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Spokane, Washington  Est. May 19, 1883
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Wildcats get 1st league win

The start of the Greater Spokane League football season hadn’t been kind to the Mt. Spokane Wildcats.

But that changed Thursday night in the opener of a Greater Spokane League doubleheader before 2,110 at Albi Stadium.

The Wildcats’ defense contained Cheney’s offense, forced turnovers and led the way to a 28-7 win, Mt. Spokane’s first in four league games.

In the nightcap, Mead (2-3 overall, 2-2 in the GSL) rolled over outmanned West Valley (0-5, 0-4) by the same score, despite playing its second consecutive game without All-GSL running back Skylar Jessen.

“We’ve been playing well. We’ve just played some good teams, and haven’t been able to come away with a victory,” said coach Mike McLaughlin of Mt. Spokane (2-3 overall). “The key for us has been the kids’ desire to improve, to compete. This was the best week of practice we’ve had, and that’s a testament to them.”

The first time the Blackhawks (2-3, 1-3) touched the ball, they went 83 yards on five plays and scored to go up 7-0. It was the Brett Igbinoba drive, as the senior running back carried every down, including a 53-yard ramble around left end and a 2-yard off-tackle touchdown.

Igbinoba, who came into the game with 323 yards, finished the night with 114 on 17 carries, but missed most of the game’s middle nursing a sore left calf. By the time he returned, the Mt. Spokane defenders had put it away.

They did it by forcing four turnovers: two interceptions and two fumbles.

It was the first fumble, at the Cheney 11-yard line late in the first quarter, that jump started the Mt. Spokane offense.

It took quarterback Jesse Todd three plays to guide Mt. Spokane into the end zone, the score coming on Mike Jared’s 2-yard run.

From there, the Wildcats defense gave ground grudgingly, including one stretch in which it forced six consecutive three-and-outs or turnovers by the Blackhawks.

“Our defense, for the most part, has played well all year,” McLaughlin said. “I was pleased that they were able to force some turnovers. We were fortunate to turn them into points.”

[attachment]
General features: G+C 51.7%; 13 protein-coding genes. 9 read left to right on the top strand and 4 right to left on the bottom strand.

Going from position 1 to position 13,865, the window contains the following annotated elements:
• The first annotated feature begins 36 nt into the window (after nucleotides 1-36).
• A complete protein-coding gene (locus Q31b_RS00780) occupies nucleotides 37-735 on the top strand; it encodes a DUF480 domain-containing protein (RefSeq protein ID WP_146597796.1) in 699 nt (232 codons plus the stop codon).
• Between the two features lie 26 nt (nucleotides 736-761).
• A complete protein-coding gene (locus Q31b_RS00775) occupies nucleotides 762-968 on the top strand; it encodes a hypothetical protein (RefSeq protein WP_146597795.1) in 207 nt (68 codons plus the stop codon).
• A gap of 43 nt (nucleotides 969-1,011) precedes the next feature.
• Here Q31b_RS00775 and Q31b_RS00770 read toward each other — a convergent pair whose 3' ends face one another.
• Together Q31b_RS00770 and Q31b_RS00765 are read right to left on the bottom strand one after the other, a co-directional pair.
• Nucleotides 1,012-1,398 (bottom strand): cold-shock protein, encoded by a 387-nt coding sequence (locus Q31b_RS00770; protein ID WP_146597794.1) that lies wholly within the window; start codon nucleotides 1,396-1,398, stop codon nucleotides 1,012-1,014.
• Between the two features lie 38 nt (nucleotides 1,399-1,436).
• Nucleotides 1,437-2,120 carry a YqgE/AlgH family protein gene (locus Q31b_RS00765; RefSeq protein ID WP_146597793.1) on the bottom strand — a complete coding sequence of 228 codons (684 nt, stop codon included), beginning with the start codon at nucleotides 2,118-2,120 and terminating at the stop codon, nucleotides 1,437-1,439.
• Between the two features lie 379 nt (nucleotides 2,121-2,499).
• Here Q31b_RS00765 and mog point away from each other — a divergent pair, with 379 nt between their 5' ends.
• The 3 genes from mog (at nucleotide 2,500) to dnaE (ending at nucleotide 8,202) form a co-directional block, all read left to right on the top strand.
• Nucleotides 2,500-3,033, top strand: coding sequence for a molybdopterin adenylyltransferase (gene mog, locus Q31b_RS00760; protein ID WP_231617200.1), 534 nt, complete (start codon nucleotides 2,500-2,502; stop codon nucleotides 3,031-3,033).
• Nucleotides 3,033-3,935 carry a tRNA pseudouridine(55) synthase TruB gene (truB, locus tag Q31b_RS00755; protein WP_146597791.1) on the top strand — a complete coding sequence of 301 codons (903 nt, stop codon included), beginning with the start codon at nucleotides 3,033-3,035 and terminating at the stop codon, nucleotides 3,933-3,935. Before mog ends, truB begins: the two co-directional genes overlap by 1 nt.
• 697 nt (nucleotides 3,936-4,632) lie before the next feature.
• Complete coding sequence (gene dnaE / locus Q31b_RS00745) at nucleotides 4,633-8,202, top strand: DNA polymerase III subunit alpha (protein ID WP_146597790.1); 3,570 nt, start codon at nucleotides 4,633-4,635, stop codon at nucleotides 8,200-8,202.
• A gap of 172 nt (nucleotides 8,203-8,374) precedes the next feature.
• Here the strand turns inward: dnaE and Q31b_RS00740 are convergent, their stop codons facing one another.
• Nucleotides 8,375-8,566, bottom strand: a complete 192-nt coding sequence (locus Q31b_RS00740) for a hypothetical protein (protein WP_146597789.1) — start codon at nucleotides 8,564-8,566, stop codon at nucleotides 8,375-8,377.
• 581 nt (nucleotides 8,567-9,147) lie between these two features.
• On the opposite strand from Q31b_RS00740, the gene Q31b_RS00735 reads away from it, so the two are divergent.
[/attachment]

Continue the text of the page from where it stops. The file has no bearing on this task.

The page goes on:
The scoring came from Todd (10 of 18 passing for 112 yards and a scoring toss to Curtis Justice) and the running tandem of Jared (17 carries for 88 yards and two touchdowns) and Nick Ellis (13 for 85 and the final touchdown).

Mead 28, West Valley 7

Out of adversity came a revelation. No Jessen, no problem, as the Panthers turned Andrew DeFelice loose.

The junior quarterback, who had thrown 38 passes in the first three league games, threw 22 Thursday night, completing 14 for 243 yards, including touchdown throws of 74 yards to Andy Mattingly, 10 to Paul Senescall and 12 to Jeremy Brett.

“Our offense really hasn’t changed all that much (with Skyler out),” DeFelice said. “Eric (Regalado) is really fast too, so we’re running about as much. Tonight, I was just throwing the ball up and the receivers were going up and getting them.”

Not exactly.

The throw to Mattingly, which came midway through the second quarter and the Panthers ahead 7-0, was perfect, and it was set up by DeFelice’s play-action fake.

After selling a handoff to Regalado, DeFelice drifted back and lofted the ball toward Mattingly in the middle of the field. The junior wide receiver gathered it in at the West Valley 40, 5 yards clear of the nearest defender and on his way to the end zone.

The fake worked because Regalado was ably filling Jessen’s role as featured back. The senior, who had not played high school football until this year, rushed 13 times for 151 yards, but will return to his starting defensive back role when Jessen returns from an ankle injury.

“There will be no running-back controversy,” said Mead coach Sean Carty, smiling. “(Regalado) actually prefers to play corner. He’s doing this for the team.”

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